Sunday, October 25, 2009

Road to Morocco - without Bob, Bing or Dorothy!

For several years, I had been trying to sign on to one of Exodus’/Michael Asher’s camel treks without success. The Kenyan ones were canceled - lack of participation - and there were visa issues with the Sudanese ones.

So when an October Moroccan Sahara trek was announced, I immediately contacted Adventure Center with deposit in hand. I was a fan of Asher’s from his TE Lawrence and Wilfred Thesiger biographies to his recent history of the SAS, Britain's Special Forces unit. The fact that he also was the last of the great desert explorers added to my determination to go, cheerfully ignoring Exodus’ listing of this tour as Moderate/Strenuous plus my past experience with camels which have left me walking most of the time.

Normally, I leave tours labeled Strenuous, alone. Adventurous, I’ll consider; Strenuous I avoid. But not this one, my Birthday present to myself. The thought of riding/walking across the Sahara for ten days - magnificent!

Marrakesh was the gathering point for the eleven intrepides who were set for this trip, several of whom had increased workouts in preparation. We were a mixed group: There was an Aussie couple, a Korean woman, an Emirates Arab, a Canadian, another American woman and the rest Brits. Ages: from twenty eight to eighty. And it was the best group I’ve ever traveled with - we bonded together well.

From Marrakech, we drove to Zagora where we were to met our camels and crew and have an introduction to the trekking. The problem was, to use an old Anglo-Saxon expression, some dumb shit didn’t get the word! So camels and crew were not where they were supposed to be and the local agent refused responsibility. Finally we made connections but no trekking that day. Just a chance to try on the camel of choice and camp out, with serious business to begin the following day.

The terrain ranged from hilly and rocky to sandy with brush to a packed gravel road to sand. All walked the first hour and then choices were made either to walk or ride for the next hour segment and so it went. At noon there was a several hour respite for lunch. Usually about six PM, we were done for the day. The scenery was great; the sunsets and sunrises were breathtaking.

By the end of the third day - second day of trekking - I really wondered what I had gotten myself in for. My nether regions were shot. The thought of more camel riding, no matter how the pads and blankets were arranged, sent me into outer space. By the fifth day, I had pulled a groin muscle. I obviously had more trouble than anyone else. Others could give themselves a break with an hours ride. I would try it and within half an hour, was off the animal and back on foot. At the end of the trek, my feet were as taped up as they had been when I was doing point work some years ago.

I had no choice but to suck it up and keep going. And once I realized that, I put myself into The Zone and trudged on, hopefully at a pace that didn’t hold anyone up too much. I made good use of the rest periods. And enjoyed the completion of each days journey, which was about 20+ kilometers. By the time we completed the trek at Merzouga, I was quite pleased with myself.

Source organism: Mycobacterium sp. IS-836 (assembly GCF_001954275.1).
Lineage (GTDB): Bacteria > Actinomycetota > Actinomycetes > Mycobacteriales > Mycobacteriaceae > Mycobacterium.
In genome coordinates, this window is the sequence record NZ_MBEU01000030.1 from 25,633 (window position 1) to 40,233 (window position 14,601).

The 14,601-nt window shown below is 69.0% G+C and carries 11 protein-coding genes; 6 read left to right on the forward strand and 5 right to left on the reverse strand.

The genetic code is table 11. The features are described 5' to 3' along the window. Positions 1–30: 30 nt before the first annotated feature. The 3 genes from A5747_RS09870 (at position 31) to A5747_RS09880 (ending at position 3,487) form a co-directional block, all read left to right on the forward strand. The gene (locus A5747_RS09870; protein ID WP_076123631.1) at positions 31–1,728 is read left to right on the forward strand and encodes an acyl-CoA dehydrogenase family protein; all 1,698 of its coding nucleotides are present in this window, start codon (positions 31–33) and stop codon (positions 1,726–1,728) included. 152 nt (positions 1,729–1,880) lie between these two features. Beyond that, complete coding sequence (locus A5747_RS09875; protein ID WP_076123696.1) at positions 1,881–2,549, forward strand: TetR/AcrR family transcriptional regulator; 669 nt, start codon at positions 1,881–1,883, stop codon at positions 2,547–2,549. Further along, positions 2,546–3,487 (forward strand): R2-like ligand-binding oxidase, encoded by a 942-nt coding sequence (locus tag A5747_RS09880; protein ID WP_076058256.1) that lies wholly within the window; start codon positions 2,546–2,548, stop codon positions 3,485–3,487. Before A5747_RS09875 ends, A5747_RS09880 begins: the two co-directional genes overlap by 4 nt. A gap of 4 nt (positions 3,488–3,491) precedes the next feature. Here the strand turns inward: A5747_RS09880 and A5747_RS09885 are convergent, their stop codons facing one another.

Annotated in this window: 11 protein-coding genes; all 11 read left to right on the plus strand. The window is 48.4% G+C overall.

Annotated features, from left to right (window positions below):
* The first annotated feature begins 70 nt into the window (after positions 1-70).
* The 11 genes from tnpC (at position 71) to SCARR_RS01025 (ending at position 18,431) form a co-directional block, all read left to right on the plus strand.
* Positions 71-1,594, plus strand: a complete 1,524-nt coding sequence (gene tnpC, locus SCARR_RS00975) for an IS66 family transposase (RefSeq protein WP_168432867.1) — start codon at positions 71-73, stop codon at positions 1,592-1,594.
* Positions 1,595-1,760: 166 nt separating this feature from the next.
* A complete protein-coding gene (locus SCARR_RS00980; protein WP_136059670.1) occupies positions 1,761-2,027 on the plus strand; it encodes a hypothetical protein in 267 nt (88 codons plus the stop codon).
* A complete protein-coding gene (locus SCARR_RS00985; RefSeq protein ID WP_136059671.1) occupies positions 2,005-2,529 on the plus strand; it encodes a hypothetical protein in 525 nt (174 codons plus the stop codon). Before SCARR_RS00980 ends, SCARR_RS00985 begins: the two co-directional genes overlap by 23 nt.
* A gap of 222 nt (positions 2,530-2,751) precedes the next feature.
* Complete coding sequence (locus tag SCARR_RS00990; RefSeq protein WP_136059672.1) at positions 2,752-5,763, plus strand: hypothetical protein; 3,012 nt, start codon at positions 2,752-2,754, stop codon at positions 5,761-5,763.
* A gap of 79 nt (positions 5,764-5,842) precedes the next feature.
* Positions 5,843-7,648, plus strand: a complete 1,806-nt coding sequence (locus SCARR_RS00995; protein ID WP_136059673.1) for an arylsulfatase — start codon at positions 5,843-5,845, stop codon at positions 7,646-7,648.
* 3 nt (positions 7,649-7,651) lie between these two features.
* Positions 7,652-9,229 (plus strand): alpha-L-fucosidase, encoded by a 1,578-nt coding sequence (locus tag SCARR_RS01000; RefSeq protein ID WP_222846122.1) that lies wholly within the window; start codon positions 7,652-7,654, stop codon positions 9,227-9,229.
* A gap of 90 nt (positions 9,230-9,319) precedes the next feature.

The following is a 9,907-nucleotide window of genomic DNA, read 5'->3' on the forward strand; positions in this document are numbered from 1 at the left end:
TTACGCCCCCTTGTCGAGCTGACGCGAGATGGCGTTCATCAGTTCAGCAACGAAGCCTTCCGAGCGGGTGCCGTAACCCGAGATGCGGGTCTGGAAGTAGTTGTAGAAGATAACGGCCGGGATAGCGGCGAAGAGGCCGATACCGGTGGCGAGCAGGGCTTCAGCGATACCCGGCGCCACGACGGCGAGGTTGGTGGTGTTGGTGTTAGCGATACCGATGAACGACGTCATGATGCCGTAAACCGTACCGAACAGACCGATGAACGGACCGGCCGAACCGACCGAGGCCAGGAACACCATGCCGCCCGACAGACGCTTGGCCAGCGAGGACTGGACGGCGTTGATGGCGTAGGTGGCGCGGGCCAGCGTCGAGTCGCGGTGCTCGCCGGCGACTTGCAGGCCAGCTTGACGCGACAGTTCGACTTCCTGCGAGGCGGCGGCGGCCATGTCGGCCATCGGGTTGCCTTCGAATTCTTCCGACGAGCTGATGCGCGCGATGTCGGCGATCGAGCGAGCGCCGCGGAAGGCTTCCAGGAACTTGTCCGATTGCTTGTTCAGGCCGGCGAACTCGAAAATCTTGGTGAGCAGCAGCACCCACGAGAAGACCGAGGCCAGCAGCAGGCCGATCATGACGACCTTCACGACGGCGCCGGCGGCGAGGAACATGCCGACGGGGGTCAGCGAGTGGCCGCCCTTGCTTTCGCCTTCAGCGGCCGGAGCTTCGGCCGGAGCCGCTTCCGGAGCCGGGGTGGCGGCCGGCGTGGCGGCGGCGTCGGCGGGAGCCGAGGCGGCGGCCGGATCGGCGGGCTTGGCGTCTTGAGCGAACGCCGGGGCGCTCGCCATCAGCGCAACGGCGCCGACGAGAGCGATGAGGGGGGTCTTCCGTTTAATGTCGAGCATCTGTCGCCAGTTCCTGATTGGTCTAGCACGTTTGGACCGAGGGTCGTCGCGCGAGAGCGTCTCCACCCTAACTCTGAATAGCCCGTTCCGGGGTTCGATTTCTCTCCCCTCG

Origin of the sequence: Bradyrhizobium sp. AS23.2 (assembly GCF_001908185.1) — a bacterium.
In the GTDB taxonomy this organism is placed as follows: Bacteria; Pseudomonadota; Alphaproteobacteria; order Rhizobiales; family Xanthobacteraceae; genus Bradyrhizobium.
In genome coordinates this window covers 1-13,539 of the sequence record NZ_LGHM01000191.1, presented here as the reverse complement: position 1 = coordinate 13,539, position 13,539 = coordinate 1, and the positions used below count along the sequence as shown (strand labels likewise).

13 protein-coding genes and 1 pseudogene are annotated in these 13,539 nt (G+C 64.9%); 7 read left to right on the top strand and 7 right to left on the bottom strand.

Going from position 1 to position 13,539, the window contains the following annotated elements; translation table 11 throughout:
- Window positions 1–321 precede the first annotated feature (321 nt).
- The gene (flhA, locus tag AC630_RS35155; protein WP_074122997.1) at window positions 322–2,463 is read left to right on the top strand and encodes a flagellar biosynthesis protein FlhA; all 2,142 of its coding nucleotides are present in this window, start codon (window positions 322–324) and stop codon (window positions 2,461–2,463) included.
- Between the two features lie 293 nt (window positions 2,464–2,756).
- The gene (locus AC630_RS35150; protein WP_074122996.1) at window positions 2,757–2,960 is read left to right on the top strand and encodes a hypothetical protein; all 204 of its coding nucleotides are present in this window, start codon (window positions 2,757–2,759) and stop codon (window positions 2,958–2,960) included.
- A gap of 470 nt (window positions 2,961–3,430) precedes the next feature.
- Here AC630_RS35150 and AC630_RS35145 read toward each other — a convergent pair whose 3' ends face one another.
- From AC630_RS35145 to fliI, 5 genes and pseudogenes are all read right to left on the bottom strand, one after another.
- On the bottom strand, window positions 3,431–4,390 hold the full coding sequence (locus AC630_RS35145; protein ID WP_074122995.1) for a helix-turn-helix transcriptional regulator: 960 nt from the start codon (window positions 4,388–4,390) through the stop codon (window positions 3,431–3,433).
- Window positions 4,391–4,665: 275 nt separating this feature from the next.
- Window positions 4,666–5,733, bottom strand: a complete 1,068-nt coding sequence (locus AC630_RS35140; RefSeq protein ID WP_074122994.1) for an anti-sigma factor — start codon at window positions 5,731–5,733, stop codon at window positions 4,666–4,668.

While others had bits and pieces of problems, most did well. An Aussie walked the entire distance and the Arab only rode the final bit. My fellow American, a devoted cameleer, rode the full trip. Several had intestinal problems. So far as I could tell, my roommate, the Korean woman, smaller than I am, had no difficulty and kept plugging on.

Though tents were provided, we all camped out. Mostly, the sky was clear and, even without my glasses, I could see the starts. It was a extraordinary experience, to lie there and breathe the clean outdoor air. I’ve rarely done this for I was never a camper in my salad days, so really appreciated this experience.

The sadness of the trip was the encroachment of civilization. Motorbikes roaring across the land and the tracks of 4x4s in the sands. of the Erg Chebbi broke into the desert isolation. I wonder if there is any place left that Man hasn’t attacked.

Michael Asher was an outstanding guide - very sensitive about and concerned for everyone’s welfare. Obviously knowledgeable about the area and facile in Arabic, one had every confidence in his leadership. He also kept the evening’s discussions going: we had several very bright and knowledgeable people in the group who were responsive to Asher’s rather Socratic style.

At the end, we had a day in Fez including a tour of the City and the Medina. For the first time, overseas, I bought nothing home with me. In fact, I lost both ball cap and duffel carrier at JFK.

Would I do this again? Probably!


Food was plain but good: pasta, couscous or rice with various vegetables, cheese bread, jam and sardines. Fruit or chocolate pudding for deserts. Often, there was oatmeal for breakfast.

Accommodations in Marrakesh, Zagora and Fez were very comfortable. The Fez Hotel was a bit out of the way, however.

Tour cost was $2703.25 , which included a discount for past patronage. Almost all meals were included. Air transprt was on Delta and Royal Air Maroc and cost $2403.25, plus $200 I paid at JFK to catch an earlier flight to SFO.

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